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transformed itself into a nuclear threshold state. in the obama administration, we were well aware of that troubling fact. more importantly, we were already responding to it. a refutable, that over the course of two american administrations, it was the united states that led the world in the assembly against tehran one of the toughest international sanctions regimes ever developed. but we also have to say cannot -- we also have to face an obvious fact. sanctions alone were not getting the job done. not even close. slow,ere failing to malone halt iran's relentless march towards a nuclear weapons capability. so president obama acted. he reaffirmed his vow that iran would absolutely not be permitted to have a nuclear weapon. for thisled support
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principle from every corner of the international community. he made clear his determination to go beyond what sanctions could accomplish and find a way to not only stop, but to throw iran's rapid expansion of its nuclear program. strategy, weed our cast a very wide net, to enlist the broadest expertise available. we sat down with the iaea and with our own intelligence community to ensure that the verification standards that we sought on paper would be effective in reality. congress, andith our international allies and friends. we examined carefully every step that we might take to close off each of iran's potential pathways to a palm. and of course, we were well aware than ever proposal, every
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detail would have to withstand the most painstaking scrutiny. we knew that. outset clear from the that we would not settle for anything less than an agreement that was comprehensive, verifiable, effective, and of lasting duration. we began with an interim agreement, reached in geneva. a joint plan of action. it accomplished diplomatically what sanctions alone could never have done or did. if false of the advance of iran's nuclear activities. yous critical to note -- don't hear much about it, but it's critical to note that for more than 19 months now, iran has complied with every requirement of that plan. this was just the first step.
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from that moment, we pushed ahead. seeking a broad enduring agreements. sticking to the core positions. among aing unity diverse negotiating group of partners. we arrived at the good and effective deal we have sought. i ask you, today in the days ahead, as we have asked members of congress over the course of these last months, consider the facts of what we achieved. judge for yourself the difference between where we were two years ago, and where we are now. and where we can be in the future. agreement, iran's so-called breakout time was about two months. with this agreement, it will increase by a factor of six, to at least one year. and it will remain available for a decade or more.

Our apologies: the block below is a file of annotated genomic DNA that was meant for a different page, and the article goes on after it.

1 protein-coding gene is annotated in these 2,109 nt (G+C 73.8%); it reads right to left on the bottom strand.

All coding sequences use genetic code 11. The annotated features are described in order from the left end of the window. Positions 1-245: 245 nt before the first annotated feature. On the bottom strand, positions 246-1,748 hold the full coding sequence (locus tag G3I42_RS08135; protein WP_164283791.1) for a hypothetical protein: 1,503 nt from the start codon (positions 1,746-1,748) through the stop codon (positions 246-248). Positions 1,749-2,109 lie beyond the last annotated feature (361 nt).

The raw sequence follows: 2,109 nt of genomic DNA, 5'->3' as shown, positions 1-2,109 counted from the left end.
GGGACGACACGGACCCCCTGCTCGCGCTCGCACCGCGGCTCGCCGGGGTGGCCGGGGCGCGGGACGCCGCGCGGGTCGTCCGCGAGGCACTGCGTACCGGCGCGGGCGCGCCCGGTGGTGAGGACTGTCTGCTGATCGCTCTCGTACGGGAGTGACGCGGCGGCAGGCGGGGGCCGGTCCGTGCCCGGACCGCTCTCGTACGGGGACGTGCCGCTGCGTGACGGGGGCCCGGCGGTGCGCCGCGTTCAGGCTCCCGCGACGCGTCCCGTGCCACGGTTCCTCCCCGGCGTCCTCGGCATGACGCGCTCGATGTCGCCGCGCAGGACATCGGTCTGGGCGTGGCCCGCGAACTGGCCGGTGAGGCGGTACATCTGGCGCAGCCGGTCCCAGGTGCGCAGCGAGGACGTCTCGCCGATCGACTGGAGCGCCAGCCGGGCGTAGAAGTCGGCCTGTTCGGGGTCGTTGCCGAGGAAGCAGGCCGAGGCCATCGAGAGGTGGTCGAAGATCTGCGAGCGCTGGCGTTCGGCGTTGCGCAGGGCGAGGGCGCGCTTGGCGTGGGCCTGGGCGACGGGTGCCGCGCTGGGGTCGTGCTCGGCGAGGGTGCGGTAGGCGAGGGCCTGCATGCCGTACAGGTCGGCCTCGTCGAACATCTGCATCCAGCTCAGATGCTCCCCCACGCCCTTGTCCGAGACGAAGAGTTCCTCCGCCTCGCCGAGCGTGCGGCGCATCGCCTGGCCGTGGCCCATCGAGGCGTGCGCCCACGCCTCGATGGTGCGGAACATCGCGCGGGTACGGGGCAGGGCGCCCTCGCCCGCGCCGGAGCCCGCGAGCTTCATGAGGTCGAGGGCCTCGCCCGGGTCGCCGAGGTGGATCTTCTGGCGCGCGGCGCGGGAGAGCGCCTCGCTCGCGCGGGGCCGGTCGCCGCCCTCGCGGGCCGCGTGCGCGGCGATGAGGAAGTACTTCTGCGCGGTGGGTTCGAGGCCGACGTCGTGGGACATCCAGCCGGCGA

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agreement, iran could double the number of its operating centrifuges almost overnight. and continue expanding with ever more efficient designs. with this agreement, iran's centrifuges will be reduced by two thirds for 10 years. agreement, iran could continue expanding its stockpile of enriched uranium, which is now more than 12,000 kilograms. enough, if further enriched, for multiple bombs. with this agreement, that stockpile will shrink, and shrink some more. a reduction of some 98%. kilogramsre than 300 for 15 years. without this agreement, iran's soon beer reactor would able to produce enough weapons. plutonium each year to fuel one
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or two nuclear weapons. agreement, the core of that reactor will be removed. and filled with concrete. iran will never be permitted to produce any weapons were plutonium. iaeaut this agreement, the would not have secured access to undeclared locations in iran, where suspicious activities might be taking place. access,cy could seek but if iran objected, there would be no sure method for resolving a dispute in a finite riod, which is exactly what is led us to where we are today. with this agreement, the iaea can go wherever the evidence leads. no facility, declared or undeclared, will be off-limits. certain for a time
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ensuring access. tore is no other country which such a standard applies. the arrangement is both unprecedented, and unique. in addition, the iaea will have more inspectors working in iran, using modern technology such as real-time enrichment monitoring, high-tech electronic seals, and cameras that are always watching, 20 47, 365. has agreed never to pursue key technologies that developed a nuclear explosive device. so the agreement deals not only of material,uction but also the critical issue of weaponization. because of all the limitations and guarantees, we can sum up i saying that without this agreement, the iranians would
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have several potential pathways to a bomb. with it, they won't have any. pathway will be blocked because it won't have a reactor, producing plutonium for a weapon. it won't build any new heavywater reactors or engage in reprocessing for at least 15 years. the abilitywe have to watch and know precisely what they're doing. will beian pathway blocked because of the key productions and iran's uranium -- andr richmond enrichment capacity. and for 15 years the country all not enrich uranium to little higher than 3.67%. let me be clear. no one can build a bomb from a stockpile of 300 kilograms of uranium enriched only 3.67%. it is just not possible.